A good standby for science fiction is the computer gone haywire — think 2001: A Space Odyssey or War Games. It makes for great entertainment, but not so fun when they become part of the real world.
Just look at the financial markets lately. Most recently we just saw a clerical error on the Tel Aviv Stock Exchange wipe out almost the entire market cap of Israel Corp. and take the exchange down about 2.5% in a five-minute period. But that’s just one in a slew of high-profile glitches and typos that have led to disturbances and even crashes:
- Facebook IPO: Nasdaq OMX Group (NDAQ) worked hard to get the listing, but the exchange should’ve spent more time with the infrastructure. The IPO was delayed by a grueling half-hour, and more than 30,000 FB orders got stuck in the system, leading to trading losses totaling in the hundreds of millions. A few weeks later, Nasdaq CEO Robert Greifeld issued an apology, blaming “technical problems” for the botched IPO and promising to invest more resources in the exchange’s infrastructure. About a year later, the SEC issued a stinging report that blamed Nasdaq’s “poor systems and decision-making” for the botched IPO.
- Another Nasdaq Blunder: Of course, last week the exchange was halted for about three hours thanks to a bad data feed that provides quotes.
- Goldman Sachs: Goldman Sachs (GS) likes to tout its strong risk-management capabilities, but they’re far from foolproof. Last week, GS lost tens of millions of dollars because of a trading accident … that ironically came about from a system upgrade.
- Twitter: In April, a hacker took control of the Associated Press’ Twitter account and tweeted that President Obama was injured because of a terrorist attack. The Dow fell by 145 points.
- Knight Capital Group: On Aug. 1, 2012, a malfunction caused a disruption in trading of 148 companies on the New York Stock Exchange. Knight Capital Group called it a “technology breakdown.” It also meant the collapse of Knight’s stock price (the trading losses came to about $500 million). Ultimately, the company had no choice but to sell out to Getco LLC.
- BATS: Alternative stock exchange provider BATS, in an effort to spur growth, built a platform for issuing IPOs. Its first deal: an offering of BATS shares to the public. But within a few seconds of the deal, the computers went berserk and sent shares to a fraction of a cent! The mayhem even triggered a suspension of trading in Apple (AAPL) after it plunged 9%.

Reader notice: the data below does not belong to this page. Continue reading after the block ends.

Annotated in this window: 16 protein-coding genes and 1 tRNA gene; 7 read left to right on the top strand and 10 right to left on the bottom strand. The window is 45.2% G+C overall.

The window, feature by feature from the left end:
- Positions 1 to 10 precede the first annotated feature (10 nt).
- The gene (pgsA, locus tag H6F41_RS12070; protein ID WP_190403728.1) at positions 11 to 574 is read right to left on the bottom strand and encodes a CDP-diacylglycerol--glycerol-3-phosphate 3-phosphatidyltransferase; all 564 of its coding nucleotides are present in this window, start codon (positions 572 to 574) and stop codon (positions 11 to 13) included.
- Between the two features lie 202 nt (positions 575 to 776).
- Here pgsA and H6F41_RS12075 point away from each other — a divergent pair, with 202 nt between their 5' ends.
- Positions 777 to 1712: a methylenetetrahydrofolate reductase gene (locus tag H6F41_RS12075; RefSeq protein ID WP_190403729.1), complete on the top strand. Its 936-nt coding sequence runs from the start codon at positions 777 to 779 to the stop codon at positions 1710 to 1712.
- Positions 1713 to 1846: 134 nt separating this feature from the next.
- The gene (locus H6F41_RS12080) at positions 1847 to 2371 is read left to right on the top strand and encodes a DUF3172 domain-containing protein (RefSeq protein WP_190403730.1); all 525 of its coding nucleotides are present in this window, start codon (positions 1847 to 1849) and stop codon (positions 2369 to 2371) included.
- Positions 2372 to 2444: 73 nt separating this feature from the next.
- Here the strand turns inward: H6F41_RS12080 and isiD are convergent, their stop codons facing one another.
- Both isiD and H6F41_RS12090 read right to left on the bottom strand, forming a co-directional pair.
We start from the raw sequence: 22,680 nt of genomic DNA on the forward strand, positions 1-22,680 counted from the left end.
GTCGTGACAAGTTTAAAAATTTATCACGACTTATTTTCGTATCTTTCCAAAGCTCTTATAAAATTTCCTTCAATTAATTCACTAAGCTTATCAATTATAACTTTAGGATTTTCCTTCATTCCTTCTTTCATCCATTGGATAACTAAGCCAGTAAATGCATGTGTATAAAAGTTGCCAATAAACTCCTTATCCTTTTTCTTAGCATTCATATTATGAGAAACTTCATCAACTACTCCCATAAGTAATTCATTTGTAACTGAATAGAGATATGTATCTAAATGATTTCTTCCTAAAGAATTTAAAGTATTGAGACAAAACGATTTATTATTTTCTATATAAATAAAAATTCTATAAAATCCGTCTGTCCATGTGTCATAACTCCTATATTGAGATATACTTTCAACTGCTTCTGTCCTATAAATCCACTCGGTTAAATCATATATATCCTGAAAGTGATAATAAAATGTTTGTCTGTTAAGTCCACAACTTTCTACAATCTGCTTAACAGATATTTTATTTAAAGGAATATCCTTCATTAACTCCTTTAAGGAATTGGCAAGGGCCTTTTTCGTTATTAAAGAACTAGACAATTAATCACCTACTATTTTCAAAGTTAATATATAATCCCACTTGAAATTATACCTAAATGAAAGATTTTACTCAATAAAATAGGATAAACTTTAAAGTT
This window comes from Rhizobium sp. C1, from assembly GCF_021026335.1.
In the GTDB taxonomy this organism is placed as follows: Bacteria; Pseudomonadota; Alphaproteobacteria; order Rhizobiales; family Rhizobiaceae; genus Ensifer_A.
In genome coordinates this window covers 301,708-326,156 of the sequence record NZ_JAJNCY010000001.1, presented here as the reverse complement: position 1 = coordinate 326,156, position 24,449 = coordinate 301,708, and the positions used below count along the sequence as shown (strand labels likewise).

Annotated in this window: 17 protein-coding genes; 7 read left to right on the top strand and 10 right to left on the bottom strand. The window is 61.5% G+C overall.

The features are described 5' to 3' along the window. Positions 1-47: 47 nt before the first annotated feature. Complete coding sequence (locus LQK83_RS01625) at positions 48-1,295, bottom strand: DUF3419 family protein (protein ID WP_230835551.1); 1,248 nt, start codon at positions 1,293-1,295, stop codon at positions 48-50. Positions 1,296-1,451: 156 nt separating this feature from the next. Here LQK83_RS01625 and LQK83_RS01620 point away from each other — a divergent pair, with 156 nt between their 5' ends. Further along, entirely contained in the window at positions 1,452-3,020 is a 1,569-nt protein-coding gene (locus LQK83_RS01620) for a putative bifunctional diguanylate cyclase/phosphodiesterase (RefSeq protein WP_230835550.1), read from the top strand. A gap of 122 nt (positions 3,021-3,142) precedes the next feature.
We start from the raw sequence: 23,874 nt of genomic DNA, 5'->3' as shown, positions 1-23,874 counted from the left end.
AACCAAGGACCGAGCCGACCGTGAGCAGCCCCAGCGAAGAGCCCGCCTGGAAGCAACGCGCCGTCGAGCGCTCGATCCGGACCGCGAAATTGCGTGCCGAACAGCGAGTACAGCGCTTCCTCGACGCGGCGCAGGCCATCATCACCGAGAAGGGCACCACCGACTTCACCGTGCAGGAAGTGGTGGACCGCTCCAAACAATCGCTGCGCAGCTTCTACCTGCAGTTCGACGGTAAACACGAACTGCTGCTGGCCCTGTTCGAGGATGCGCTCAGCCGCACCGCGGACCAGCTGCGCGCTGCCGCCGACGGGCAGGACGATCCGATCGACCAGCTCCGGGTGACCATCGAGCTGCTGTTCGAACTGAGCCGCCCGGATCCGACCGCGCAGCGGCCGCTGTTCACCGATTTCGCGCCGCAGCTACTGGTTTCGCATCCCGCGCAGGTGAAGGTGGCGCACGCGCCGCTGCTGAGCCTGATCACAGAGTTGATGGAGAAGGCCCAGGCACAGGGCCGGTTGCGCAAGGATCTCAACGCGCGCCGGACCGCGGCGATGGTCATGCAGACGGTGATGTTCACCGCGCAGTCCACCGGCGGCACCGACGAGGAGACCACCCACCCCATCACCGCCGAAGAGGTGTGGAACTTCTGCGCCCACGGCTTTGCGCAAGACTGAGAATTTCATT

- Flash Crash: May 6, 2010, will live in financial infamy. That’s when the Dow Jones Industrial Average plunged almost 1,000 points within a few minutes. It’s still not clear why this happened, but one theory is that a fund initiated a huge number of sell orders on the futures markets, which attracted hoards of high-frequency traders who pushed the prices down even harder.
The problem is, as computers continue to take more control over critical functions, these issues are becoming more norm than exception.
To get a sense of how we got here, you should listen to someone who knows quite a bit about technology: Virginia Rometty, current CEO of IBM (IBM).
She believes computing has undergone three eras. The first came about in the 1950s and was focused on “Big Iron” machines that generally tabulated information. The next era, which came in the late 1970s, involved the surge in programmable desktop and minicomputers. It also led to the emergence of the Internet.
Now we are moving into the cognitive era — that is, a focus on computers that learn and make decisions (such as Watson).
The cognitive era has many key drivers like mobile, social, the cloud, Big Data and artificial intelligence. Consider that every two days, the world creates as much data as the world did in 2003, leading Rometty to call data the “world’s next natural resource.”
While the cognitive era is spurring about new riches — take a look at companies like Salesforce.com (CRM), Workday (WDAY), Splunk (SPLK), Facebook (FB), LinkedIn (LNKD) and Zillow (Z) — data as the next natural resource puts even more responsibility on technology companies and their products to avoid major problems.
Unfortunately, we seem to be making more and more fumbles.
I’m clearly not a technology Luddite. In today’s world, new innovations are critical for economic growth. But there has to be more investment in risk management, testing and monitoring. Continued malfunctions could further scare off investors, not to mention there are much broader implications outside of Wall Street. Imagine if your automated home locked you out? Or your whiz-bang car suddenly went berserk?
Institutions like the Nasdaq and NYSE have to learn in a hurry just how dark technology’s dark side is. If not, those entertaining sci-fi flicks might turn out to be prescient forecasts of the future.
Tom Taulli runs the InvestorPlace blog IPO Playbook. He is also the author of High-Profit IPO Strategies, All About Commodities and All About Short Selling. Follow him on Twitter at @ttaulli. As of this writing, he did not hold a position in any of the aforementioned securities.